The Many Briskets of Texas
An examination of the various cooking categories
Not all briskets are created equal. That much is obvious to anyone who’s had a great one—or a bad one. Those experiences are easy to contrast, but what about when it’s not a question of good or bad? When it’s a matter of simply being different?
I was struck by the variety in briskets during a recent barbecue road trip between Belton and Luling. As much as the barbecue changes across the state, we know the catch-all term of “Texas-style barbecue” is a false singularity. Not only does the wood vary, but so do the smokers, the cooking temperatures, and even the wrapping methods. This isn’t anything new, but tasting so many different briskets in a single day reminded me how tricky it can be to evaluate them on the same scale. The ruggedness of a hot and fast brisket that remained bareback on the pit versus the tenderness of a foil-wrapped hunk of beef is like comparing apples to briskets.
Understanding the method of cooking, its strengths, and its limitations, helps determine how closely a joint is hitting the target they’re aiming for. My first stop of the day was Schoepf’s Old Time Pit Bar-B-Que in Belton. Briskets here are cooked directly over mesquite coals in steels pits. This is the method commonly found in the Hill Country and West Texas. You may have heard that low-and-slow is the only way to cook a brisket, but direct-heat is most certainly a hot-and-fast approach. Temperatures easily reach 500 degrees, and the briskets can cook in as quickly as five or six hours. Given the extremes, briskets can easily dry out in these hot pits. That’s why foil is often employed in the cooking process. Pitmasters will let their brisket get the color and flavor from the smoke, then wrap them in foil (sometimes as early as one-third of the way into the cooking process) to create a moister cooking environment. This makes the final result juicier, but it’s also difficult to ever get the fatty point end of the brisket to tenderness using this method.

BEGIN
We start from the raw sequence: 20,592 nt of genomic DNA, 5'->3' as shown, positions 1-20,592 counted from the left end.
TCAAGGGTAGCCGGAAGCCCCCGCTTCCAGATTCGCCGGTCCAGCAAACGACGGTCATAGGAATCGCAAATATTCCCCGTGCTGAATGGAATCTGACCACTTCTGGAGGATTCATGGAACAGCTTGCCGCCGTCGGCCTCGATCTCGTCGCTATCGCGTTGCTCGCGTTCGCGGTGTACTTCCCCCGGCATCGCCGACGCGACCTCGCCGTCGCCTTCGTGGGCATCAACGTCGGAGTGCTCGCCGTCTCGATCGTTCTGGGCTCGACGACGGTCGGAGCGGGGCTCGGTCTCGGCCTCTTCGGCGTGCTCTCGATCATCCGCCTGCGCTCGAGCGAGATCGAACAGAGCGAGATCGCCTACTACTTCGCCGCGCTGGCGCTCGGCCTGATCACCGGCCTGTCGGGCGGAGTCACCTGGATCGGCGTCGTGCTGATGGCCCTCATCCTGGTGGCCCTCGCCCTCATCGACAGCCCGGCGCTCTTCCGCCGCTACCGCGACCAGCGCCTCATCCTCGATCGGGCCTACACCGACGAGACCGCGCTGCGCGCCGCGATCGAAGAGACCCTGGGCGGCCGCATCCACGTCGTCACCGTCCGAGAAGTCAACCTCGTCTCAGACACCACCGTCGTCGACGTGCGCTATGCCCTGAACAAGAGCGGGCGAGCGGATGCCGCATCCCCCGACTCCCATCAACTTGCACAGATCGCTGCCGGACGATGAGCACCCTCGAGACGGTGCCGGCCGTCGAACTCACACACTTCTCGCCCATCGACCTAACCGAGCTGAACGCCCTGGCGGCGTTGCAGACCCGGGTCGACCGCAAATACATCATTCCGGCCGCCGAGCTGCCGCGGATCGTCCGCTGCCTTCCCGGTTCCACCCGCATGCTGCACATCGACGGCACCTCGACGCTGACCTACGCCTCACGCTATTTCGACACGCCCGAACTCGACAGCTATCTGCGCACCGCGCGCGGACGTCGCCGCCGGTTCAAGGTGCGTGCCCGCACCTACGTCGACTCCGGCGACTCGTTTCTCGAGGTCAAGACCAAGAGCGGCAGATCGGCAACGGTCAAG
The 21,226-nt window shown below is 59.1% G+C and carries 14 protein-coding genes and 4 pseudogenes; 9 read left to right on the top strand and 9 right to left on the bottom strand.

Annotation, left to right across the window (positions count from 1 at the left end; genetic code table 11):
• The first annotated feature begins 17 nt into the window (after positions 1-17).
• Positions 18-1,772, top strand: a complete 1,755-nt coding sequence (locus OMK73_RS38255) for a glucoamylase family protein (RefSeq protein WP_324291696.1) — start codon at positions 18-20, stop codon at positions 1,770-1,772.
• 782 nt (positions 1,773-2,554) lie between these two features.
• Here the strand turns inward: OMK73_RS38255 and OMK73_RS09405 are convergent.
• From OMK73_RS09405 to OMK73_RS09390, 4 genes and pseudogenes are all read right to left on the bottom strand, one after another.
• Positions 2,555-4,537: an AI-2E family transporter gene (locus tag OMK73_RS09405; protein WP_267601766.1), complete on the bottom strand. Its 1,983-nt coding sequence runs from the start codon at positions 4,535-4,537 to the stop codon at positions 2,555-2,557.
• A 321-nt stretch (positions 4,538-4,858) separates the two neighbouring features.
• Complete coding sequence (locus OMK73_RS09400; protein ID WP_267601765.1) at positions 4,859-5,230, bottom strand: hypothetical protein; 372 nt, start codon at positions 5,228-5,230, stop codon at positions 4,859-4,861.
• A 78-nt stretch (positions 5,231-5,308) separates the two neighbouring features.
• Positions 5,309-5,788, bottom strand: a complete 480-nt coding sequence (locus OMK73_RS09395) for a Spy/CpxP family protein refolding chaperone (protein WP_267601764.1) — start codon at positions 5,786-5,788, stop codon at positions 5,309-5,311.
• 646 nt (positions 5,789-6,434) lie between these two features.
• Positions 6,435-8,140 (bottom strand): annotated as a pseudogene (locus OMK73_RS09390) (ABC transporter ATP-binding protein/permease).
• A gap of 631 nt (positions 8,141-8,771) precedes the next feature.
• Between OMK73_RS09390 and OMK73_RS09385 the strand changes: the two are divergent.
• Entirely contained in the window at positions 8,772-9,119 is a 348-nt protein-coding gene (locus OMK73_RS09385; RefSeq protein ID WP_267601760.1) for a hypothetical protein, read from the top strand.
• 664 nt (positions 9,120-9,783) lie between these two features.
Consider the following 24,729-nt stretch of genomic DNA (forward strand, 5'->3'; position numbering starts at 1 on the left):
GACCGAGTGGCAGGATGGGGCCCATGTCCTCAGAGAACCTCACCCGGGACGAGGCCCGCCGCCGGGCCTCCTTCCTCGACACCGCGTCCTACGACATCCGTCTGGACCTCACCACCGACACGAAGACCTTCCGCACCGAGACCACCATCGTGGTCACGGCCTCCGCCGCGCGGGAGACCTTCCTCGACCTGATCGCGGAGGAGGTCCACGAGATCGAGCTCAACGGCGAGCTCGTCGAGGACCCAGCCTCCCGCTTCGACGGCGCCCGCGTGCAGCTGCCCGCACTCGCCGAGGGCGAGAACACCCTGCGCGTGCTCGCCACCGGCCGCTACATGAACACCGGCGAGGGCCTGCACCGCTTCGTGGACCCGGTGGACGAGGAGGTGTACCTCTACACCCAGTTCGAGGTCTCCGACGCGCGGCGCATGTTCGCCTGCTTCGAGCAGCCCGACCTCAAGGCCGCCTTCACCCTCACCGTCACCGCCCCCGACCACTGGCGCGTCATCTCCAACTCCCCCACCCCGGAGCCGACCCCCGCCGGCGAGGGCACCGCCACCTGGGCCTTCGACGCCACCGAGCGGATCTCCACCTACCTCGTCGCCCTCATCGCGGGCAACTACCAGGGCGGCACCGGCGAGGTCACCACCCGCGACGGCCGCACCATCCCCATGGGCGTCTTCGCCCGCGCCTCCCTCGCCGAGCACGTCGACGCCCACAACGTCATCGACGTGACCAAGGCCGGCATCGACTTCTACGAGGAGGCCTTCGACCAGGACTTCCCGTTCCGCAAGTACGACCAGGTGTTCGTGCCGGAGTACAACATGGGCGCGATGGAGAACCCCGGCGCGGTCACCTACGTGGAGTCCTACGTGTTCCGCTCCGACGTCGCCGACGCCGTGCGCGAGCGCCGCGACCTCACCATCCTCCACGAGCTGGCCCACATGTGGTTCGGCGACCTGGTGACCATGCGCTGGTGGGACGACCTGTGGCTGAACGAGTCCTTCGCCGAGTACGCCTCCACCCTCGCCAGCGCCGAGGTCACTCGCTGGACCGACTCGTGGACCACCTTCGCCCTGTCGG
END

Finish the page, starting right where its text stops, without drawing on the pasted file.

At Schoepf’s, the foil wrapping makes for a steamy environment which gets those briskets very tender with lots of retained moisture. That’s not a bad thing, but it does result in a brisket that seems more like pot roast.
For a different lesson in how to use foil (a.k.a. the Texas Crutch) look no further than Snow’s BBQ where the sliced beef remains juicy without tasting wet. It’s hard to find another example of great foil-wrapped brisket because of the rapid shift away from foil to butcher paper as a wrapping medium, but that’s a whole other subject.